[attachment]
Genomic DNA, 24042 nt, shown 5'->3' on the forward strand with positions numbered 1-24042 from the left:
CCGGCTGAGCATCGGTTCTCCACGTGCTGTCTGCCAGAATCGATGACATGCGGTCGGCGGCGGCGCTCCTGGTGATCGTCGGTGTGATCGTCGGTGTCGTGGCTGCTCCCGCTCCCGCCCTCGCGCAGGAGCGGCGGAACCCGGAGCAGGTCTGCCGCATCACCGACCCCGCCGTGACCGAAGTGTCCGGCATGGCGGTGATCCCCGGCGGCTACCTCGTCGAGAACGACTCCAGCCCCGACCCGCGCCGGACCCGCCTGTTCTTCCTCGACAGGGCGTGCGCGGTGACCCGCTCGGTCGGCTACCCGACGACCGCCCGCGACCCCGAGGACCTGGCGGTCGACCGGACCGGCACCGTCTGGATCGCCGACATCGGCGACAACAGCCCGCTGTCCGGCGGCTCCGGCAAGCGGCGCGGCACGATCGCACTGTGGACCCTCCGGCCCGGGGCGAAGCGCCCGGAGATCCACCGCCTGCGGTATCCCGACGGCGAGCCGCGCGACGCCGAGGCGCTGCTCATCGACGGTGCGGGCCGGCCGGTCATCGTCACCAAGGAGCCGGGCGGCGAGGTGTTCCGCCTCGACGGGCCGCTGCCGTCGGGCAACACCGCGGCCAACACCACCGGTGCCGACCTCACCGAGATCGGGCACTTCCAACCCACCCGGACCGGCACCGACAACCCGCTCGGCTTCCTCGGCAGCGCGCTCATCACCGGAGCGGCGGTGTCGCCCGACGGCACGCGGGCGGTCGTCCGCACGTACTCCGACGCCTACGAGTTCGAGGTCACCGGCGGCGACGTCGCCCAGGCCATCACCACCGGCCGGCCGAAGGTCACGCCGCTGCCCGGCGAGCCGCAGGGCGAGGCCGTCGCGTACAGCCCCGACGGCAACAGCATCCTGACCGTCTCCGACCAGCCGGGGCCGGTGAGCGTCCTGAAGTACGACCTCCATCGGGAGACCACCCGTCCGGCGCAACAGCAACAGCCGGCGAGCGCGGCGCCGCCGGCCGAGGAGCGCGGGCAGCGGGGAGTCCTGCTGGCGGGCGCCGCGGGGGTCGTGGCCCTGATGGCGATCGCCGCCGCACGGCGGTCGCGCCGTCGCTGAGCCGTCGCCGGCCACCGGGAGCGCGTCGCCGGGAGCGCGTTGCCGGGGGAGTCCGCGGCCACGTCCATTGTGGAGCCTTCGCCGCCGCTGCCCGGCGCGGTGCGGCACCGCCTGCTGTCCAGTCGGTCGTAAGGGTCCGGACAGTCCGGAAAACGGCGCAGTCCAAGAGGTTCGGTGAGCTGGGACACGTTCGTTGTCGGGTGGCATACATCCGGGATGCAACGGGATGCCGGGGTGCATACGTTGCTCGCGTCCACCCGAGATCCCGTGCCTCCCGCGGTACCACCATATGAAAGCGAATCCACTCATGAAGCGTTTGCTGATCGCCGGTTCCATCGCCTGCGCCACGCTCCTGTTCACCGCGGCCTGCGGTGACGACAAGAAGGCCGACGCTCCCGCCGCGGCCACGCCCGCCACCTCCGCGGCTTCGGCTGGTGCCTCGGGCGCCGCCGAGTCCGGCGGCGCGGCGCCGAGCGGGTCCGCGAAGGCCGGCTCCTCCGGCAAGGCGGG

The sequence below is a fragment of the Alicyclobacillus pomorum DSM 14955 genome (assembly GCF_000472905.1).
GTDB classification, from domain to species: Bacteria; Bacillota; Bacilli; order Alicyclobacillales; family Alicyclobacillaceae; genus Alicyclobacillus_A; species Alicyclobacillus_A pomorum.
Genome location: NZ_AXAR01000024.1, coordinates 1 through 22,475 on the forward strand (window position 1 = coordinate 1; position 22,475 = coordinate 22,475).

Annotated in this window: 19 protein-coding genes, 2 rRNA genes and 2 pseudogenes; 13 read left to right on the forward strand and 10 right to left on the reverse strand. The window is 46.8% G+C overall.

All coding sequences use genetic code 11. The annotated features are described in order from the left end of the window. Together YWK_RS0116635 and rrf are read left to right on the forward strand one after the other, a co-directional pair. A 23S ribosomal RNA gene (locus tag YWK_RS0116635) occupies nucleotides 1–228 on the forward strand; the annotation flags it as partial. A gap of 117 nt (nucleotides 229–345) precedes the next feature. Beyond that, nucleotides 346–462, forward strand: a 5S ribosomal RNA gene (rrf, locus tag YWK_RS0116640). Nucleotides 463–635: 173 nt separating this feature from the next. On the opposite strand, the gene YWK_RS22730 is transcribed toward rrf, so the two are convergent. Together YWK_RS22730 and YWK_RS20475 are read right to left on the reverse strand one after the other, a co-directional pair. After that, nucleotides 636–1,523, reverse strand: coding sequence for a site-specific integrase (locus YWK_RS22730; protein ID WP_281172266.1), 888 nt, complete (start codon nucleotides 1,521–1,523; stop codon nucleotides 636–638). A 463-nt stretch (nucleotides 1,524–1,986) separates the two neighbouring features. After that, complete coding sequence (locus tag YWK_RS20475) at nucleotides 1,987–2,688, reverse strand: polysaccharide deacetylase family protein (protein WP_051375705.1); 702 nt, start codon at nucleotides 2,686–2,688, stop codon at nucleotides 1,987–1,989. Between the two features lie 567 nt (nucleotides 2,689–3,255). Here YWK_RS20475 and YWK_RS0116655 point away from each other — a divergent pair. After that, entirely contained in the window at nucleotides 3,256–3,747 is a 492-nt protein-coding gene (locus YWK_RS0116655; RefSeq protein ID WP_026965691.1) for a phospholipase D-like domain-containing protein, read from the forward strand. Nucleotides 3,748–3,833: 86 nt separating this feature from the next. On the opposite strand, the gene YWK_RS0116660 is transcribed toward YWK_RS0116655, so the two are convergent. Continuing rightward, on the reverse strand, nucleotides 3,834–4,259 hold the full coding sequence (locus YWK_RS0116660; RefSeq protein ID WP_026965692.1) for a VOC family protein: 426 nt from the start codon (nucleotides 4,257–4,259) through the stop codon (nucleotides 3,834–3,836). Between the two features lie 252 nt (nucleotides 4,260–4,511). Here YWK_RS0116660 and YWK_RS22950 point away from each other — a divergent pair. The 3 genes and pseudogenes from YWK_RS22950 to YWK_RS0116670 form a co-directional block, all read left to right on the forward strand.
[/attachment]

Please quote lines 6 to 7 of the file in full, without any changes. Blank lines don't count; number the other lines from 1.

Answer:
Annotated in this window: 19 protein-coding genes, 2 rRNA genes and 2 pseudogenes; 13 read left to right on the forward strand and 10 right to left on the reverse strand. The window is 46.8% G+C overall.

All coding sequences use genetic code 11. The annotated features are described in order from the left end of the window. Together YWK_RS0116635 and rrf are read left to right on the forward strand one after the other, a co-directional pair. A 23S ribosomal RNA gene (locus tag YWK_RS0116635) occupies nucleotides 1–228 on the forward strand; the annotation flags it as partial. A gap of 117 nt (nucleotides 229–345) precedes the next feature. Beyond that, nucleotides 346–462, forward strand: a 5S ribosomal RNA gene (rrf, locus tag YWK_RS0116640). Nucleotides 463–635: 173 nt separating this feature from the next. On the opposite strand, the gene YWK_RS22730 is transcribed toward rrf, so the two are convergent. Together YWK_RS22730 and YWK_RS20475 are read right to left on the reverse strand one after the other, a co-directional pair. After that, nucleotides 636–1,523, reverse strand: coding sequence for a site-specific integrase (locus YWK_RS22730; protein ID WP_281172266.1), 888 nt, complete (start codon nucleotides 1,521–1,523; stop codon nucleotides 636–638). A 463-nt stretch (nucleotides 1,524–1,986) separates the two neighbouring features. After that, complete coding sequence (locus tag YWK_RS20475) at nucleotides 1,987–2,688, reverse strand: polysaccharide deacetylase family protein (protein WP_051375705.1); 702 nt, start codon at nucleotides 2,686–2,688, stop codon at nucleotides 1,987–1,989. Between the two features lie 567 nt (nucleotides 2,689–3,255). Here YWK_RS20475 and YWK_RS0116655 point away from each other — a divergent pair. After that, entirely contained in the window at nucleotides 3,256–3,747 is a 492-nt protein-coding gene (locus YWK_RS0116655; RefSeq protein ID WP_026965691.1) for a phospholipase D-like domain-containing protein, read from the forward strand. Nucleotides 3,748–3,833: 86 nt separating this feature from the next. On the opposite strand, the gene YWK_RS0116660 is transcribed toward YWK_RS0116655, so the two are convergent. Continuing rightward, on the reverse strand, nucleotides 3,834–4,259 hold the full coding sequence (locus YWK_RS0116660; RefSeq protein ID WP_026965692.1) for a VOC family protein: 426 nt from the start codon (nucleotides 4,257–4,259) through the stop codon (nucleotides 3,834–3,836). Between the two features lie 252 nt (nucleotides 4,260–4,511). Here YWK_RS0116660 and YWK_RS22950 point away from each other — a divergent pair. The 3 genes and pseudogenes from YWK_RS22950 to YWK_RS0116670 form a co-directional block, all read left to right on the forward strand.